Mastermind behind de Forest Research dies at 94
The Enterprise couldn’t have gone to warp without him.
Kellam de Forest, the man known for ensuring the accuracy of “Star Trek” and other TV shows and movies, died earlier this week in Santa Barbara due to complications from COVID-19. He was 94.
The Santa Barbara native and renowned researcher, who attended Crane Country Day School in Montecito, The Thacher School in Ojai and eventually Yale University, was well-known in show business through his company, de Forest Research.
The company was established after he and his wife, Margaret, married in 1952 and moved to Los Angeles. It was there he started the business to conduct legal and historical research for writers, producers and directors in the television industry.
Mr. de Forest helped work on hundreds of productions over four decades, including movies like “Chinatown” and “All the President’s Men,” as well as TV shows such as the “The Untouchables” and the original “Star Trek” series. Creator Gene Roddenberry depended on him for fact-checking beginning with the first “Star Trek” pilot, “The Cage.”
His firm would conduct historical, legal and scientific research to ensure that TV shows and movies were accurate. In the case of “Star Trek,” the producers asked Mr. de Forest to help them bring the science fiction show to life in the most realistic way possible.
“What he was committed to and what his firm was committed to was providing producers, art directors and writers with information and images, historical facts and scientific facts that would really make a piece come alive,” Ann de Forest, Mr. de Forest’s daughter, told the News-Press by phone from her home in Philadelphia.
According to Ms. de Forest, her father always adored his work in Hollywood and loved the opportunity to collaborate with producers to make compelling and accurate films and TV shows.
“He was someone who taught me early the value of work and how work was something to be enjoyed,” Ms. de Forest said. “He loved the work he did.”
When Mr. de Forest retired in 1992, he and his wife returned to Santa Barbara, where he spent the rest of his life dedicated to advocacy and public service.
As an active board member of the Pearl Chase Society, Mr. de Forest attended monthly civic meetings and provided historical preservation advice for a number of local organizations, including the Mission Canyon Association and the city’s Planning Commission. He attended these meetings in person for years until managing his wheelchair became too tiresome.
In 2018, Mr. de Forest was invited to be a part of the graduating class at Crane School and received a diploma. When he initially finished his education at Crane in 1940, he was the only one in his class, and therefore, the school did not hold a commencement.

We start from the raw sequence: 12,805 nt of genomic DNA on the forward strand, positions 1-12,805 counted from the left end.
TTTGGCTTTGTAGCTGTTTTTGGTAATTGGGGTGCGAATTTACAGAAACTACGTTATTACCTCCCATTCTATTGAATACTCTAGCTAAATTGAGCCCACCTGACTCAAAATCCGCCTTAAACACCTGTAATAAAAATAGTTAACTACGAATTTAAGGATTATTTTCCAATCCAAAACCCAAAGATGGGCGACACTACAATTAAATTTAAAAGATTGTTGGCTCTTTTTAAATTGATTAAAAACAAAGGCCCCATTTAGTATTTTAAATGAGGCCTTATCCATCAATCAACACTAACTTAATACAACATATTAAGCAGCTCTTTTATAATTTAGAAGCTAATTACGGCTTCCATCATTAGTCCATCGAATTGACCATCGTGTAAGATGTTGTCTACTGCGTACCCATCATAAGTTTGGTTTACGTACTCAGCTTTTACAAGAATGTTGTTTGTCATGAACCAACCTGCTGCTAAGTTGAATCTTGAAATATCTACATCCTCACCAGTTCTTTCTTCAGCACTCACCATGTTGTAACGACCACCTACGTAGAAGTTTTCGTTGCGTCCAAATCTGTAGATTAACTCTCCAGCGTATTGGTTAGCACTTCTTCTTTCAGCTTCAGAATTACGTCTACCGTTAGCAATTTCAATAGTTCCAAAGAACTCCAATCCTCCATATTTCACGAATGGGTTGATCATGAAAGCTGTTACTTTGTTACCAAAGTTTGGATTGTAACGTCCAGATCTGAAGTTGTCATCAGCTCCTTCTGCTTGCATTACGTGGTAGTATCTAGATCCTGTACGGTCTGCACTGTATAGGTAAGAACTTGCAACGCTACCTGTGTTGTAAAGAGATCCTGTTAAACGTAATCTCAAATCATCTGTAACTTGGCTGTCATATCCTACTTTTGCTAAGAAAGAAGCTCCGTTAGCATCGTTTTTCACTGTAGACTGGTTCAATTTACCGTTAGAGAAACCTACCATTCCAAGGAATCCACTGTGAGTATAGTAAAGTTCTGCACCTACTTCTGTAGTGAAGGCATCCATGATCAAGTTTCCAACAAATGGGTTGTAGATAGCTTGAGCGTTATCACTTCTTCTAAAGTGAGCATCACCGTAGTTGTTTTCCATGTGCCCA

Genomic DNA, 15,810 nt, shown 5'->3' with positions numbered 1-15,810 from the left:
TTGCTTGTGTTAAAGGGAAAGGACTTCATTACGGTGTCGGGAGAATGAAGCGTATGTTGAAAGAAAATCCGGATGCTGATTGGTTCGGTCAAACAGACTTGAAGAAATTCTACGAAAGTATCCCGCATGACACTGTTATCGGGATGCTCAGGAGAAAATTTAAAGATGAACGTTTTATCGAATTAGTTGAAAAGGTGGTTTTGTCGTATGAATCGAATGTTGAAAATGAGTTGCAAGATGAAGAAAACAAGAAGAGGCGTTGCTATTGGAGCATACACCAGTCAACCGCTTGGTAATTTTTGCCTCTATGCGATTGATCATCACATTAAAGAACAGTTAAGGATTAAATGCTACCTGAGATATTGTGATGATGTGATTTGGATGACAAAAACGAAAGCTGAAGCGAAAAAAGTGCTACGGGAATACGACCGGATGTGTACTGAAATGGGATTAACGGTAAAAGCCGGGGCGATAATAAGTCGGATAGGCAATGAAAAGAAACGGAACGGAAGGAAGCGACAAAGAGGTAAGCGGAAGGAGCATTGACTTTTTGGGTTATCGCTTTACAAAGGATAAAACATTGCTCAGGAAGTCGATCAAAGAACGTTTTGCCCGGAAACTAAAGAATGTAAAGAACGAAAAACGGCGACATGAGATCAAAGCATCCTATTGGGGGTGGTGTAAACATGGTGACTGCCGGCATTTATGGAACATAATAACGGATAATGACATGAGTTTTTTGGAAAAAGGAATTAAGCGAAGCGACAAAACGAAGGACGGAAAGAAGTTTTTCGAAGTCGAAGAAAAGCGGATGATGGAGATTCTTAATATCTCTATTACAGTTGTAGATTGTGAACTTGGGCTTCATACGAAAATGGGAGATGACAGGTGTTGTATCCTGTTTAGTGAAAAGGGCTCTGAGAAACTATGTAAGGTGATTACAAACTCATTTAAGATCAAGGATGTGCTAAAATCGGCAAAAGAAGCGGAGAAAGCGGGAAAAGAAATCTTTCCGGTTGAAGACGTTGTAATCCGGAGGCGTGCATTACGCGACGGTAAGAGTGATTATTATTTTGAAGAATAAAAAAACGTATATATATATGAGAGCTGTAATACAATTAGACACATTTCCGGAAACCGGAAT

Mr. de Forest also hosted Preservation Watch meetings for community residents at Wood Glen Hall in Santa Barbara until COVID-19 canceled all in-person gatherings.
Throughout the pandemic, he continued to write all of the Pearl Chase Society historic preservation letters. At the time of his illness, he was writing his January Preservation Watch column.
For Mr. de Forest, service to Santa Barbara was highly personal.
After the 1925 earthquake destroyed infrastructure across the city, Mr. de Forest’s parents played a leading role in rebuilding the city after the devastating disaster.
According to Ms. de Forest, her father saw his work for the city as a way to preserve his parents’ legacy. Even though the majority of his family lived far away, Ms. de Forest said Santa Barbara was the place where her father wanted to leave a lasting impact in his final years.
“We knew we couldn’t take him away from Santa Barbara,” Ms. de Forest said.
Mr. de Forest was born on Nov. 11, 1926 at Cottage Hospital to landscape architects Lockwood and Elizabeth Kellam de Forest. He was born eight weeks premature and weighed only 2 pounds. At the time, he was the smallest baby to ever survive at Cottage.
In 1949, after serving in World War II stateside for a year, he finished his degree and graduated from Yale.
Mr. de Forest is survived by his three children — Ann, Carmaig and Elizabeth de Forest — and their spouses, along with his six grandchildren and a great-grandchild.
The de Forest family is requesting donations in Mr. de Forest’s name be made to the Pearl Chase Society, P.O. Box 92121, Santa Barbara 93190 or to The Cottage Hospital Foundation (www.cottagehealth.org/donate).